What is prior art?
Prior art is a legal concept. Prior art includes any information that was published anywhere in the world, in any language, at any time before you filed for your patent. When you file for a patent, you have to show that your idea is inventive, or has a “wow” factor, in comparison to the prior art.
Prior art is a broad category. It includes anything published in writing, including on the web; video or audio, including Ted talks; any public speech, including a demo of a product; and products that were released, whether for sale or for free.
Because there is so much prior art, prior art searches are important to do before you file for your patent. You need to know if your idea has that “wow” factor when compared to the prior art.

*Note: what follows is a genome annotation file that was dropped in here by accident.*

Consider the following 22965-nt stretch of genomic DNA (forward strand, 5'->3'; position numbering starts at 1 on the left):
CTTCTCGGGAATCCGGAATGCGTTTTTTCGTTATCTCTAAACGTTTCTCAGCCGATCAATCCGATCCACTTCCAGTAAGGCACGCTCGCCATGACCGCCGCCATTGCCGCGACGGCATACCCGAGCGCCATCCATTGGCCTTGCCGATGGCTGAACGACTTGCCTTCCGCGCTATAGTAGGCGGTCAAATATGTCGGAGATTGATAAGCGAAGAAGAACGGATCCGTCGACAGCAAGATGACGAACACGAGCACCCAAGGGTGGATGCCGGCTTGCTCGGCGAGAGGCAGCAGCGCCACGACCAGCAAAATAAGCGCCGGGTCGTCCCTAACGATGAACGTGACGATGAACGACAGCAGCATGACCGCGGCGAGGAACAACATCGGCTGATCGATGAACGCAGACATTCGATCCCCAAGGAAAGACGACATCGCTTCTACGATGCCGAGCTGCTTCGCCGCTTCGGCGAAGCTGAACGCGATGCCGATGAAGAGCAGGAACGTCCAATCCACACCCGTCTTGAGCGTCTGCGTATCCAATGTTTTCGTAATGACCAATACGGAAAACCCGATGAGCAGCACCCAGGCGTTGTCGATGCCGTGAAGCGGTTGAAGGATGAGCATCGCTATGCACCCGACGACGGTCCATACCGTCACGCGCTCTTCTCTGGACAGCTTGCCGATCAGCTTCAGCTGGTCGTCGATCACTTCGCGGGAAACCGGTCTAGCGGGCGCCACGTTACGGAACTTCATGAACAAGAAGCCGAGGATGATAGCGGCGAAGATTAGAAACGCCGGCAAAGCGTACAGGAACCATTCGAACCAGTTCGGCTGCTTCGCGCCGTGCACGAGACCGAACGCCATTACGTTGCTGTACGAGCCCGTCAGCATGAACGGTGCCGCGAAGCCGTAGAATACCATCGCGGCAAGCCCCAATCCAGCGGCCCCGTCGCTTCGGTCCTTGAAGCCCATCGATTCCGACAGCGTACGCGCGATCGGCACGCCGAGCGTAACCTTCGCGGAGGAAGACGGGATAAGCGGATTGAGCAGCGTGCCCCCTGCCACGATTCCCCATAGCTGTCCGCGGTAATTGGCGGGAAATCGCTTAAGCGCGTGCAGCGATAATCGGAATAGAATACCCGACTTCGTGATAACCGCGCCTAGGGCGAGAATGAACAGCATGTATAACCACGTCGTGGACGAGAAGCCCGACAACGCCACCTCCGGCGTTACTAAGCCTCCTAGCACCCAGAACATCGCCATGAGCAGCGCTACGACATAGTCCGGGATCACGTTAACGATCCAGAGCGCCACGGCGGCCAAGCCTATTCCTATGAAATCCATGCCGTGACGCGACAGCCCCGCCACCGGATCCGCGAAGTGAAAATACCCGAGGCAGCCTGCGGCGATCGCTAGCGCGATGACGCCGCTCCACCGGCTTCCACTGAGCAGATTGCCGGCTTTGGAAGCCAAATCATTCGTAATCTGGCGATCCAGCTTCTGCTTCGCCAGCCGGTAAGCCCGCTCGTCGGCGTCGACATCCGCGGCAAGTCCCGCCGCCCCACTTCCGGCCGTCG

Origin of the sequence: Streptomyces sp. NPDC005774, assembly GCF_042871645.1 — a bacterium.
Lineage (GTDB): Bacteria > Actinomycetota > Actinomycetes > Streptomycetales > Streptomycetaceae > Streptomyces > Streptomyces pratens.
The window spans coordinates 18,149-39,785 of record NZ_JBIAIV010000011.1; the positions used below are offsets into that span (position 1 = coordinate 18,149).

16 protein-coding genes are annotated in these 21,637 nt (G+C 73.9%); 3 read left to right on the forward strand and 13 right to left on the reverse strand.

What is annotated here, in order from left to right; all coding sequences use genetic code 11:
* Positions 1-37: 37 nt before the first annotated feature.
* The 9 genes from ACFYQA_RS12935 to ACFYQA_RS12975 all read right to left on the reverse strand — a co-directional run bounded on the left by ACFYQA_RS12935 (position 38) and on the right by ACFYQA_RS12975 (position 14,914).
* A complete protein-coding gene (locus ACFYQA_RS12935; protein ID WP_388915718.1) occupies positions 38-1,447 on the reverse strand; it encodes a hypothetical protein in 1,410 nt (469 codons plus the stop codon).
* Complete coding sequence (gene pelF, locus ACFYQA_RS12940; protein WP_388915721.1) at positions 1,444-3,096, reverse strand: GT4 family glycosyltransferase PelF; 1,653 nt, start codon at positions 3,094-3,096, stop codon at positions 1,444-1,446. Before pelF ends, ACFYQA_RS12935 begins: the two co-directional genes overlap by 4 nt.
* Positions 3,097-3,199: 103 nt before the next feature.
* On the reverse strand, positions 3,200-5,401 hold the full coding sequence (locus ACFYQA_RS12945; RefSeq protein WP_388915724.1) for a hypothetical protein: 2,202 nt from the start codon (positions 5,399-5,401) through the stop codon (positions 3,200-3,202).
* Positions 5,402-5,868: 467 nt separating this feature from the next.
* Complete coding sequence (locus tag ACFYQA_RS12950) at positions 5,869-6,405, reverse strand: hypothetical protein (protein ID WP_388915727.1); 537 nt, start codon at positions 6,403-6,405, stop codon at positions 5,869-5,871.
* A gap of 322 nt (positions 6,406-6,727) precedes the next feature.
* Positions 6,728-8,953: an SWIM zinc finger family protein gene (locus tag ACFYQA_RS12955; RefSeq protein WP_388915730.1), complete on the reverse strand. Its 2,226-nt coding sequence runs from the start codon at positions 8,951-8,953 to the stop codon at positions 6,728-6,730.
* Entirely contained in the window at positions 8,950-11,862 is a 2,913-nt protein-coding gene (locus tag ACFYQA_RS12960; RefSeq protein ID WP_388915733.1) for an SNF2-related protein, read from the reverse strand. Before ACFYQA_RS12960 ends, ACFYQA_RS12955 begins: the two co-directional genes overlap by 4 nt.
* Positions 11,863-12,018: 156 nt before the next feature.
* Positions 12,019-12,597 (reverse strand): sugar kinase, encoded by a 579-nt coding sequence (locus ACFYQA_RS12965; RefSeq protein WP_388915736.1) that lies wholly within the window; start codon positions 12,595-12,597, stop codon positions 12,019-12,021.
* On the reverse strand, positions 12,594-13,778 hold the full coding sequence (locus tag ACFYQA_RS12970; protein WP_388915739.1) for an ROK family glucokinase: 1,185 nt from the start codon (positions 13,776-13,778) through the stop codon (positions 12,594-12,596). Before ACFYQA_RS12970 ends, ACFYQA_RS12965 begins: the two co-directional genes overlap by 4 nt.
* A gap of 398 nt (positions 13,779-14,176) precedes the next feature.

Not all prior art prevents you from getting a patent. If you can successfully show how your innovation is inventive when compared to the prior art, you may be able to secure your patent.
Prior art is used to determine two important rules for getting your patent: novelty and non-obviousness/inventiveness. Your idea has to be unique and novel, as well as having a “wow” factor over what’s already known. It either has to have a truly unique solution for a problem, or it has to have a new improvement on existing designs.
Because of the existing concept of the prior art, patent searches are essential parts of the patent process. You have to know for sure that your idea is truly as unique as you think. If you file for a patent before a search, your application might get rejected based on prior art.
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